The economic impact of funding heritage. Case studies for 2007 (Ecotec Research & Consulting 2008) examines the economic impacts of ten projects funded by the Heritage Lottery Fund (HLF). Special attention was paid to the impact of project capital expenditure on local economies, as well as the net economic benefits associated with the direct operation of the funded asset. Total ongoing additional spend was estimated at GBP 29.8m annually, while the projects supported an estimated 1,400 fte jobs in their local areas. The estimated contribution of six of the case study sites to Gross Value Added at sub-regional level ranged from just under GBP 1.1m to almost GBP 5m. Some of the projects were found to contribute to investments in areas in need of regeneration, while others contributed to improving the tourism offer in their localities (a separate study assessing the social and community impacts of HLF-funded projects (Appleseed 2008) is included further on in this update).
Arts, Culture and Education
Catterall and Peppler (2007) have examined the relationship between participation in high-quality, sustained visual arts instruction and young children's self-beliefs and creative thinking, through case studies of two visual arts instruction programmes for third-grade public elementary school pupils in US inner-city areas with high rates of poverty and crime. The results showed that participating students made significant gains in creative thinking and their sense of self-efficacy ('Learning in the visual arts and the worldviews of young children', in: Cambridge Journal of Education 37(4): 543-560).
Arts, Culture and Health
'Evaluating the impact of participatory art projects for people with mental health needs', by Hacking et al. (2008), discusses the findings of a study into the effects of arts participation for people with mental health problems. The study found that participation led to significant improvements in empowerment, as well as in mental health and social inclusion (in: Health and Social Care in the Community 16(6): 638-648).
Arts, Culture and Regeneration
'Arts-led regeneration and community cohesion: a study of Folkestone, Kent', by Kennell (2008), presents the results of an exploratory qualitative case study on the effects of an increase in arts activity on community cohesion in the town of Folkestone. The first findings of this study indicate that the relocation of artists and an increase in arts activity had a positive impact on local cohesion in the regenerated area, it was also seen as having a negative effect on overall community cohesion in the town, by displacing social problems and intensifying the spatial aspects of exclusion (in: M. Collins, K. Holmes and A Slater (eds.), Sport, leisure, culture and social capital: discourse and practice: 139-154)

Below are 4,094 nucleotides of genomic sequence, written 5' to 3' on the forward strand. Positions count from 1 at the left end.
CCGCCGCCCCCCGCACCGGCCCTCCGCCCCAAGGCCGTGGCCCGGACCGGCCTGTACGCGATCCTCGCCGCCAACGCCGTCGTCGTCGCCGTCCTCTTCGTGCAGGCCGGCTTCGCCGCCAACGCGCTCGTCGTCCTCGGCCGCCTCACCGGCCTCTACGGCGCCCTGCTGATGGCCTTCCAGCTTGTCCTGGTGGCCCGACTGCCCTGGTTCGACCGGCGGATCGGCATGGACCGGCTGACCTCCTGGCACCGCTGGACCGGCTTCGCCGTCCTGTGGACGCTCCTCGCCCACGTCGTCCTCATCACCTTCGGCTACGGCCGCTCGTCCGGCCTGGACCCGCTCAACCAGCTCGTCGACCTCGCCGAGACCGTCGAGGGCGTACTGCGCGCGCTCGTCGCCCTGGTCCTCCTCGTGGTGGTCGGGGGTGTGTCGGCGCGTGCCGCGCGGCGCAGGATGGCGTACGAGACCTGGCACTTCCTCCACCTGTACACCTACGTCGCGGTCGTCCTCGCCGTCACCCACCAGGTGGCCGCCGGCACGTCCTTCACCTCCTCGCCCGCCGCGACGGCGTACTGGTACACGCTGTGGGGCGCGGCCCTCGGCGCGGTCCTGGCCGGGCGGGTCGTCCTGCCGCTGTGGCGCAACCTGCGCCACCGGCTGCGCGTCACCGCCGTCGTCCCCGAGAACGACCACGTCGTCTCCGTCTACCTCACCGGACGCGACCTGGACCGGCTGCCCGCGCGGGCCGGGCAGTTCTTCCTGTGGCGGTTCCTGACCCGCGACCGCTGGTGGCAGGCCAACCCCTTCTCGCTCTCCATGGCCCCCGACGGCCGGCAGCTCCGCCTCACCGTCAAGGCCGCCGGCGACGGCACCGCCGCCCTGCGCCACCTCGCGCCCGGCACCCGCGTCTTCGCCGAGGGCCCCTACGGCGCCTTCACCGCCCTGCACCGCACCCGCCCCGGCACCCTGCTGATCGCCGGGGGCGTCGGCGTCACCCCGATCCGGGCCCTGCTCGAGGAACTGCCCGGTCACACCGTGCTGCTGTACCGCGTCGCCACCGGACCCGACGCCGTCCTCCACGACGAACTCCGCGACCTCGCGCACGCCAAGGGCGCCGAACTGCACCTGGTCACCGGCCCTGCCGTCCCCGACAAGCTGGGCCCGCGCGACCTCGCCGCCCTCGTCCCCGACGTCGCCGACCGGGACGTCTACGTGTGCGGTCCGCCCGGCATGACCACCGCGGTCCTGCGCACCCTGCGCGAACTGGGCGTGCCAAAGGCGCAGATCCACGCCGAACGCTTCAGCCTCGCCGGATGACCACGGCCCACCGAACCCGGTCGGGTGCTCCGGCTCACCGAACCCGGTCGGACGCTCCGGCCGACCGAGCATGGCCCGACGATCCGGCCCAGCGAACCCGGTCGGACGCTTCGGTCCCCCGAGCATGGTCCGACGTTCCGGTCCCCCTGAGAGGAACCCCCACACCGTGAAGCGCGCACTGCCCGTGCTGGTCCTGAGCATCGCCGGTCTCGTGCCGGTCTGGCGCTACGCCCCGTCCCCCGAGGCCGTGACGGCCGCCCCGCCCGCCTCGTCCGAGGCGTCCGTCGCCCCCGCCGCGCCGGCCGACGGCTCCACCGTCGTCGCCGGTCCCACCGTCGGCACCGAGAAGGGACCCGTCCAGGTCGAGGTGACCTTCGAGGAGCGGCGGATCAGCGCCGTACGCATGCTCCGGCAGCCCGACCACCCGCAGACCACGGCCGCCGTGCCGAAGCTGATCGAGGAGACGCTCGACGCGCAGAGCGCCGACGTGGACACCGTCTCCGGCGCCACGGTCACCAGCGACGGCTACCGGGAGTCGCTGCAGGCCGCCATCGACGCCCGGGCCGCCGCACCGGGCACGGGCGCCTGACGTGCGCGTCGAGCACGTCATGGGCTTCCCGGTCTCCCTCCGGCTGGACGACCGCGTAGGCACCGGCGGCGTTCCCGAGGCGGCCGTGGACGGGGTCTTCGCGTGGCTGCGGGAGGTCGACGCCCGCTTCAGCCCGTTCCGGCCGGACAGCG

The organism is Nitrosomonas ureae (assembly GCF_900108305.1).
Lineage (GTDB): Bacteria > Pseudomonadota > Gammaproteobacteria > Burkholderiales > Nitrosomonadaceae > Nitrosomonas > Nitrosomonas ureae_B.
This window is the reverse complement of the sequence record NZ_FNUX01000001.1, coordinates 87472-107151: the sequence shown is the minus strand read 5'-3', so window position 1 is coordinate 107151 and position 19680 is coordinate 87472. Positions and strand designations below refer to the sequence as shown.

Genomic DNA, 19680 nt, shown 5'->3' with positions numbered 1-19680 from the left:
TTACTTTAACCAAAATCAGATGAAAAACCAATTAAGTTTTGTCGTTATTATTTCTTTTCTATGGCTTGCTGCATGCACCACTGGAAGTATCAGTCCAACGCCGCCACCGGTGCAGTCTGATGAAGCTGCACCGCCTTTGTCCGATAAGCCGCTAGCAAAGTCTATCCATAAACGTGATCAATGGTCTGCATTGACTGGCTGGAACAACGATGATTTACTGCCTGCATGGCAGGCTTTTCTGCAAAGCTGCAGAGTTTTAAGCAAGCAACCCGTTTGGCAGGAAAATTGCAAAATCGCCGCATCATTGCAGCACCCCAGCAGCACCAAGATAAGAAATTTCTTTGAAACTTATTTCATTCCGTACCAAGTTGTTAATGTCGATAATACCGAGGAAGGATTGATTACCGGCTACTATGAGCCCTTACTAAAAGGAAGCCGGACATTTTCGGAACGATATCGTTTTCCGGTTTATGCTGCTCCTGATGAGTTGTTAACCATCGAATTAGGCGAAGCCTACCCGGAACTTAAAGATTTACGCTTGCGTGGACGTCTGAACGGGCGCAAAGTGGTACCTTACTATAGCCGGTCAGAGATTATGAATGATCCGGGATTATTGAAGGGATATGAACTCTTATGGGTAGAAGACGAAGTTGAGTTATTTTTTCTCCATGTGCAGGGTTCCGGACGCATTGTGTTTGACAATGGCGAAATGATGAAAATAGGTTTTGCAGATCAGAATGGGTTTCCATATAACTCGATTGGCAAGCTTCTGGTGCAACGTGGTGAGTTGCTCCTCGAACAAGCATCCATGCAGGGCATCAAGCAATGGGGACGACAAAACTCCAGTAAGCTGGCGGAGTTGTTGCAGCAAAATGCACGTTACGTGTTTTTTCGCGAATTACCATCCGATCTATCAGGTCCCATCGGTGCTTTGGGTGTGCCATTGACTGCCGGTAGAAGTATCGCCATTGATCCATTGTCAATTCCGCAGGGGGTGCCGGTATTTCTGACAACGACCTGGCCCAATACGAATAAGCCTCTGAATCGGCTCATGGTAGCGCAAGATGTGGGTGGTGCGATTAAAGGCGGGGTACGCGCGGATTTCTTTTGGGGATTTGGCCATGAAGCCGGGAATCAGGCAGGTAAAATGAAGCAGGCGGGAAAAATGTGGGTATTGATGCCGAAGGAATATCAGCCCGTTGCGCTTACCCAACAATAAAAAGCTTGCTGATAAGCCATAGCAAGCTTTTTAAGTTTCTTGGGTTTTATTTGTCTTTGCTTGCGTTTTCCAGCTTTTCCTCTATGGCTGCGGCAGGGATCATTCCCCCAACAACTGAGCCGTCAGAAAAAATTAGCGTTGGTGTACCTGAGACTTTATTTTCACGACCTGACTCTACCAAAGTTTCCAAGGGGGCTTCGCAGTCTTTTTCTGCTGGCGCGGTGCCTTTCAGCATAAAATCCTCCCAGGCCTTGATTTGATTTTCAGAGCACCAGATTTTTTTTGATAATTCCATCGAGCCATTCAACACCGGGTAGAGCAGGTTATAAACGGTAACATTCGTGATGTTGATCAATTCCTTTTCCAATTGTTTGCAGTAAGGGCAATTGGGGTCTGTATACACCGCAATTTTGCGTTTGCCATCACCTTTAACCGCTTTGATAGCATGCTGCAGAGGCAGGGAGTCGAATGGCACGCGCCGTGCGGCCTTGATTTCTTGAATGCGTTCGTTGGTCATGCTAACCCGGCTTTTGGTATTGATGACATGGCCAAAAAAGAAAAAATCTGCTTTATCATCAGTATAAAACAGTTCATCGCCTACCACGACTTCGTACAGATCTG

Grodach (2008) has explored how urban design and context affect the ability of flagship cultural institutions to act as catalysts in urban regeneration, through two case studies of contemporary arts museums in Los Angeles and San Jose (CA) ('Museums as urban catalysts: the role of urban design in flagship cultural development', in: Journal of Urban Design 13(2): 195-212). He concludes that certain urban design characteristics can negatively affect the ability of a project to attract visitors and generate commercial activity, and that factors beyond the local context may be an overriding factor in project outcomes.
Arts, Culture and Society
Social impact of Heritage Lottery funded projects. Evaluation report on research conducted for Heritage Lottery Fund during 2006-2007 (Applejuice (2008) evaluates the social impact of Heritage Lottery Fund (HLF) projects carried out during 2007, examining whether and to what extent social benefits have been delivered through community members' participation in these projects. HLF-funded projects were found to create opportunities for the achievement of a variety of positive outcomes, including increasing knowledge and understanding of heritage (99%), increasing the enjoyment of participants in, and visitors to, heritage projects (97%), providing opportunities to learn about heritage (93%) and opening up heritage to wider audiences (91%).